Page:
Guide to Setting Up an At-Home Snake Sanctuary

Bringing a snake into the home is an exciting time for your whole family. Your child will have the chance to grow and learn alongside the planet’s most interesting (and misunderstood) creatures. Here are some of the ways you can help your child get ready to bring a snake home.

Start with Proper Habitat Set Up

Your snake will have certain environmental needs that are critical to his happiness and survival. Your snake’s basic environmental needs can be met easily, but it does take time and planning. Here is what you need to help your kids set up the best habitat:

  • Aquariums: Choose a larger space so you can create an effective thermal gradient for your snake. Be sure the glass is cleaned with soap and water and thoroughly rinsed.
  • Heating Source: Snakes are cold-blooded animals, which means they need an external source to generate body heat. You can regulate the temperature with light bulbs, pads, tubular heaters, under-tank heaters, ceramic heating elements and basking lights.
  • Decorations: Use a substrate that your snake can burrow into and feel more at home. Add moss, rocks, wood or any other elements of your snake’s natural environment.
  • Humidity: Some snakes will need humidity higher or lower than your natural climate. If you’re keeping a tropical snake in Arizona, for example, you’ll need to add a substantial amount of humidity to the room. 
  • Top and Light: You’ll want to cap off your terrarium with a screen that locks. Position your heat lamp outside the screen on the warmer side of the aquarium with the heat mat. Be sure your lights are simulating the right cycles of day and night for your snake.

Your snake’s habitat will need to be cleaned frequently. The substrate will need to be replaced from time to time, as well. When you take your snake out to clean, be sure you keep him in a container that is warm and allows for air, ideally with a spot the snake can hide in.

Clarify Roles and Responsibilities

When bringing a snake into your home— at the bequest of your child— you need to be very clear about responsibility and expectation. Take Florida, for example. So many people bought a snake and when the reality of the responsibility hit, they released it outside. Now Florida is dealing with an invasion of python snakes— they are even reproducing with other snake species and generating hybrids.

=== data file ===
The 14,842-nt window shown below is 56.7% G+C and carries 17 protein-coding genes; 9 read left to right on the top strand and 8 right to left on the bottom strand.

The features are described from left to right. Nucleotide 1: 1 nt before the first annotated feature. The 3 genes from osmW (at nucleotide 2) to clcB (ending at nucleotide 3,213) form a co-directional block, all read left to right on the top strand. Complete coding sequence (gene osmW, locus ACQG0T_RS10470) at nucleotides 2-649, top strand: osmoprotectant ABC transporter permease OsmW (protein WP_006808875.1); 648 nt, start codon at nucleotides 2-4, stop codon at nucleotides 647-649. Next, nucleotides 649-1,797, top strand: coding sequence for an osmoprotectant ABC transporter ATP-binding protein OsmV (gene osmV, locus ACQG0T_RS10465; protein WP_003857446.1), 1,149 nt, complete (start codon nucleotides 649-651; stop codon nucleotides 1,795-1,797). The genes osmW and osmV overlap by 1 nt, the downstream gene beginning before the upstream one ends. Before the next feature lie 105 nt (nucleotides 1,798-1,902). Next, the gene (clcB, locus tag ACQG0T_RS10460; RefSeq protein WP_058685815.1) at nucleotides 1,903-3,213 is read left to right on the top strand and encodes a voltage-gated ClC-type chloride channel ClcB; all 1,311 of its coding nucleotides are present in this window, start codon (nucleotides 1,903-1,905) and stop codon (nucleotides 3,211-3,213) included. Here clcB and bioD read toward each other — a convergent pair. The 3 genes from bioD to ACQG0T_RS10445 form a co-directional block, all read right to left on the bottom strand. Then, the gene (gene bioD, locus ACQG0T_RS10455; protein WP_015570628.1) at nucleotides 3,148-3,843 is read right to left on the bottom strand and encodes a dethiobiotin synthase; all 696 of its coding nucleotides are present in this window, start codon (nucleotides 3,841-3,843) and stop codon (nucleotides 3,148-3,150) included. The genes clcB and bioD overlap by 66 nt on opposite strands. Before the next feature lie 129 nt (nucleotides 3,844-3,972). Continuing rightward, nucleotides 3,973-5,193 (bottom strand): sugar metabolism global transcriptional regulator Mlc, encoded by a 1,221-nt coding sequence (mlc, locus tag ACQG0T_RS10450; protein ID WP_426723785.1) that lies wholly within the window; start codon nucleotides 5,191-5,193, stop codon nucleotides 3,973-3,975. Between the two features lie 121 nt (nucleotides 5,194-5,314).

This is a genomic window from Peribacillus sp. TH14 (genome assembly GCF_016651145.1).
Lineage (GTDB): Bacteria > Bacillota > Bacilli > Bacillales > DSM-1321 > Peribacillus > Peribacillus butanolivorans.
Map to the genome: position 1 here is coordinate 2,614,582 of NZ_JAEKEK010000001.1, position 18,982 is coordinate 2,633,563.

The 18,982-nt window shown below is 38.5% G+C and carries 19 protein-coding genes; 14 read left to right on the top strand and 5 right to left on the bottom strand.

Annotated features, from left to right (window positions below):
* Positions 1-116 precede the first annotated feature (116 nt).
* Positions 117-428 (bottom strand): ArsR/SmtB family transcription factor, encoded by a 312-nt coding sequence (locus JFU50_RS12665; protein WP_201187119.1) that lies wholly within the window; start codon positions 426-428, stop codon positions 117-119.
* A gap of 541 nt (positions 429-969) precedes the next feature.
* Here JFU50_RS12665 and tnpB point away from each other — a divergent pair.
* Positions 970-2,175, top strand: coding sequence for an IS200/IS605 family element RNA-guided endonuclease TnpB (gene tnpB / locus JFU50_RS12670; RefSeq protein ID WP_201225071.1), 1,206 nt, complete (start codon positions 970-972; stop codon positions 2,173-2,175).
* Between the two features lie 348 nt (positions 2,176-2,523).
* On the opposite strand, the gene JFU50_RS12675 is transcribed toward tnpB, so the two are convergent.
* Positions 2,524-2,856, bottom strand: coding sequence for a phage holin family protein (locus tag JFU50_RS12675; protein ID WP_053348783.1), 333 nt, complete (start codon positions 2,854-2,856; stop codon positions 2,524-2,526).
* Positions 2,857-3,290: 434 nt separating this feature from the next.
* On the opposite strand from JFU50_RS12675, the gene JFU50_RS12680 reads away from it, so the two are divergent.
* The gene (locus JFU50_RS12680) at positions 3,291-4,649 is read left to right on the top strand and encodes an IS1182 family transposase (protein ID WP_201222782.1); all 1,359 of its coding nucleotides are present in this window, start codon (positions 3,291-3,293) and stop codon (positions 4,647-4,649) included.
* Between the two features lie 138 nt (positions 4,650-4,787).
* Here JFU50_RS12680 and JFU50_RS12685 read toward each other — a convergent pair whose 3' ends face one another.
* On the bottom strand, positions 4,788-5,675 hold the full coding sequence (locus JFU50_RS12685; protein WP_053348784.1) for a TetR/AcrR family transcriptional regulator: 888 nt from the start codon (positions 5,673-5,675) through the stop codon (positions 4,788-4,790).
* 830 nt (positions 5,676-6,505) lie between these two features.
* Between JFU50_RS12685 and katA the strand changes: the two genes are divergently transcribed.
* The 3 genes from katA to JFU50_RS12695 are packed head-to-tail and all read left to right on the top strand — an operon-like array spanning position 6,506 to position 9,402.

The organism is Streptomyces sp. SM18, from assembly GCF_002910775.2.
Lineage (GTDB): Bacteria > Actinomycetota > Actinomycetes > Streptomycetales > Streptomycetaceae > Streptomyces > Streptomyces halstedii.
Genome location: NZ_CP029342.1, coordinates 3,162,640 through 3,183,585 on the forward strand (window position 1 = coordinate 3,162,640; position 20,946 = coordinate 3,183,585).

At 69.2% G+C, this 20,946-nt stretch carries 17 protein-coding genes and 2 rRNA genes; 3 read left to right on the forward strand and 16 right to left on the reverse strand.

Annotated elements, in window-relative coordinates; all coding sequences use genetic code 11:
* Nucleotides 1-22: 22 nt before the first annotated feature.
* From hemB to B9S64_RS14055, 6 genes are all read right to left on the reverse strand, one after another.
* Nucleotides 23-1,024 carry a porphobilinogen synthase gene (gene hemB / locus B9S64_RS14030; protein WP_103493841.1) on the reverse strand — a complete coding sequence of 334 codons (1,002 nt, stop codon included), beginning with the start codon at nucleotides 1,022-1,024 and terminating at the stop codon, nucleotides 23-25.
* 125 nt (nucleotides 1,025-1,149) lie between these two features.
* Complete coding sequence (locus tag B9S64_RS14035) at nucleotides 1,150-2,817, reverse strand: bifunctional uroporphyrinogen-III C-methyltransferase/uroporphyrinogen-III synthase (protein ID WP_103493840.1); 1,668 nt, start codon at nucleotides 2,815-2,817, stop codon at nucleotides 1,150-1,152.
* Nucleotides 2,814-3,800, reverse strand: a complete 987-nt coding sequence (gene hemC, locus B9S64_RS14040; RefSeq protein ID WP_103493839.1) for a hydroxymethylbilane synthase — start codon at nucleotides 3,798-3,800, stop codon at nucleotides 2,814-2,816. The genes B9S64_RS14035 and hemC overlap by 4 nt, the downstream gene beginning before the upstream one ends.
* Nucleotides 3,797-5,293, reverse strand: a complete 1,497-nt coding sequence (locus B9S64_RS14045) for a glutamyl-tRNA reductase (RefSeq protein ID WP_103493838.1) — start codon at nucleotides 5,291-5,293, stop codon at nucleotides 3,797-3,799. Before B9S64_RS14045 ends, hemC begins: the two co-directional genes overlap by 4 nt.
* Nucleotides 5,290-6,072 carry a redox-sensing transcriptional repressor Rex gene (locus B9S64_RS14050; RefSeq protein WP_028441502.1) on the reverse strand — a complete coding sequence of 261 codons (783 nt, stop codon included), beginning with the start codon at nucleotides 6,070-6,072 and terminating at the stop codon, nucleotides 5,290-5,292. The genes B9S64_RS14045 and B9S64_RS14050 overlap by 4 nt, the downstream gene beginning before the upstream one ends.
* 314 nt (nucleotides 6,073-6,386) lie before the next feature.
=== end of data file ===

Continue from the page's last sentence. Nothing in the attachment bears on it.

To avoid this kind of devastating buyer’s remorse, you and your child should commit to these three roles and responsibilities before bringing a snake home:

  • Cleanliness: Snakes are relatively low maintenance, but they do need to have their terrarium cleaned 1-2 months and spot cleaning after they go to the bathroom. Be sure you and your child agree on who is the primary cleaner (or how you will rotate cleaning) and how often this chore will be done.
  • Feeding: Snakes need to eat live animals like mice. This can be a little hard for some people to stomach at first, but it does become less and less unsettling over time. Be sure your child is old enough to understand what is happening when the snake is fed. The frequency is different for each species (and the snake’s age), but the average for an adult snake is about every two weeks.
  • Species Specs: Do you want a pet snake that can live 50-100 years? Do you have the space for one that can grow several feet in length? What will happen to the snake when your child goes away to college? The answers to these questions will help you decide on a species that is right for you.

Emphasize the Educational Benefits

It’s exciting that your child is interested in snakes— this is a great opportunity to teach them the importance of ecology and the environment. Here are five things you and your child will discover by caring for a snake:

  • Shedding Skin: As snakes grow, their skin stretches and becomes thin, a process called ecdysis. They will eventually shed their skin. This is a great teaching moment for the endocrine system, physical growth, skin cells and other similar biological topics. 
  • Cold-Blooded Animals: Study the differences between warm and cold-blooded animals by comparing your snake with yourself. How does each of you regulate your body temperature? What’s the difference in your sleeping habits?
  • Bones: Despite their flexibility, snakes do, in fact, have bones. They actually have more bones than a human! You can teach your kids about vertebrates and invertebrates by examining your snake’s body.  
  • Social Behavior: If you keep two snakes together you and your child can study their patterns of social behavior. Snakes are solitary creatures, but they are not necessarily territorial. They have even shown signs of sibling bonds
  • Climate: Because you are having to maintain a specific climate for a cold-blooded animal, your child will unearth many interesting facts about the water cycle, sun angle and seasons, climate change, and more.

Owning a snake is a great way to teach your kids about science and about responsibility. It’s also an easy way to bring the two of you together— learning about and caring for a truly unique and majestic pet.